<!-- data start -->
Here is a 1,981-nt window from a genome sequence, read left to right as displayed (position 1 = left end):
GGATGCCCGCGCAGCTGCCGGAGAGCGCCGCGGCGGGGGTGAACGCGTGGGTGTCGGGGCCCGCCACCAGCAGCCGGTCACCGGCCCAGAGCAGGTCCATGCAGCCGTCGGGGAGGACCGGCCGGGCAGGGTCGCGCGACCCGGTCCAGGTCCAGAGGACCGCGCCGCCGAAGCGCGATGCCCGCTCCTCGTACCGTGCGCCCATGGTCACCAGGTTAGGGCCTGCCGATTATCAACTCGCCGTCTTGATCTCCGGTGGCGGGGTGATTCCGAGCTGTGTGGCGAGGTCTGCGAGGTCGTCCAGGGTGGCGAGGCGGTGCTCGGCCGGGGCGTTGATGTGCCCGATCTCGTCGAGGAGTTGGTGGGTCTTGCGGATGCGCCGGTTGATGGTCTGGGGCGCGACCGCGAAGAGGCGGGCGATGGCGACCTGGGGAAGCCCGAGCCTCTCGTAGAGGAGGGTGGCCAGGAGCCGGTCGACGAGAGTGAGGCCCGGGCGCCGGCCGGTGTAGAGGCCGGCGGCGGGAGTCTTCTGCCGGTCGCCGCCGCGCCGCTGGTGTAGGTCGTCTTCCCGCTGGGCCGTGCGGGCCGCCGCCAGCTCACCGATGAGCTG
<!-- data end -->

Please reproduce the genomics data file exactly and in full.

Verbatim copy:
Here is a 1,981-nt window from a genome sequence, read left to right as displayed (position 1 = left end):
GGATGCCCGCGCAGCTGCCGGAGAGCGCCGCGGCGGGGGTGAACGCGTGGGTGTCGGGGCCCGCCACCAGCAGCCGGTCACCGGCCCAGAGCAGGTCCATGCAGCCGTCGGGGAGGACCGGCCGGGCAGGGTCGCGCGACCCGGTCCAGGTCCAGAGGACCGCGCCGCCGAAGCGCGATGCCCGCTCCTCGTACCGTGCGCCCATGGTCACCAGGTTAGGGCCTGCCGATTATCAACTCGCCGTCTTGATCTCCGGTGGCGGGGTGATTCCGAGCTGTGTGGCGAGGTCTGCGAGGTCGTCCAGGGTGGCGAGGCGGTGCTCGGCCGGGGCGTTGATGTGCCCGATCTCGTCGAGGAGTTGGTGGGTCTTGCGGATGCGCCGGTTGATGGTCTGGGGCGCGACCGCGAAGAGGCGGGCGATGGCGACCTGGGGAAGCCCGAGCCTCTCGTAGAGGAGGGTGGCCAGGAGCCGGTCGACGAGAGTGAGGCCCGGGCGCCGGCCGGTGTAGAGGCCGGCGGCGGGAGTCTTCTGCCGGTCGCCGCCGCGCCGCTGGTGTAGGTCGTCTTCCCGCTGGGCCGTGCGGGCCGCCGCCAGCTCACCGATGAGCTG